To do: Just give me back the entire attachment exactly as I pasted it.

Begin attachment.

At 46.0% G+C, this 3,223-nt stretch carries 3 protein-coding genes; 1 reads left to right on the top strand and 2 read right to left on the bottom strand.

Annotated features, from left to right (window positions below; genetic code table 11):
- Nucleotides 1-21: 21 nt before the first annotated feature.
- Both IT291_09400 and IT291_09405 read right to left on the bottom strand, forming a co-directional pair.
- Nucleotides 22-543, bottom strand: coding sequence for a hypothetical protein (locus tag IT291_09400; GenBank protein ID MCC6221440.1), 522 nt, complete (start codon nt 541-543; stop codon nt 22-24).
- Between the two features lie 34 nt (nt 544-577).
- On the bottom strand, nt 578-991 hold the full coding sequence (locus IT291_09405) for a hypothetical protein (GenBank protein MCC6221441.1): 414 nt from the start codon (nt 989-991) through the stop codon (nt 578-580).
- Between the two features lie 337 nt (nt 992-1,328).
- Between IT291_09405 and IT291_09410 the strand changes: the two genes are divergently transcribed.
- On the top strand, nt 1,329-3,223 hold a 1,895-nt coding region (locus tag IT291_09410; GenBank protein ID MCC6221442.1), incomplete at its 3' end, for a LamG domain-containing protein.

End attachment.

At 46.0% G+C, this 3,223-nt stretch carries 3 protein-coding genes; 1 reads left to right on the top strand and 2 read right to left on the bottom strand.

Annotated features, from left to right (window positions below; genetic code table 11):
- Nucleotides 1-21: 21 nt before the first annotated feature.
- Both IT291_09400 and IT291_09405 read right to left on the bottom strand, forming a co-directional pair.
- Nucleotides 22-543, bottom strand: coding sequence for a hypothetical protein (locus tag IT291_09400; GenBank protein ID MCC6221440.1), 522 nt, complete (start codon nt 541-543; stop codon nt 22-24).
- Between the two features lie 34 nt (nt 544-577).
- On the bottom strand, nt 578-991 hold the full coding sequence (locus IT291_09405) for a hypothetical protein (GenBank protein MCC6221441.1): 414 nt from the start codon (nt 989-991) through the stop codon (nt 578-580).
- Between the two features lie 337 nt (nt 992-1,328).
- Between IT291_09405 and IT291_09410 the strand changes: the two genes are divergently transcribed.
- On the top strand, nt 1,329-3,223 hold a 1,895-nt coding region (locus tag IT291_09410; GenBank protein ID MCC6221442.1), incomplete at its 3' end, for a LamG domain-containing protein.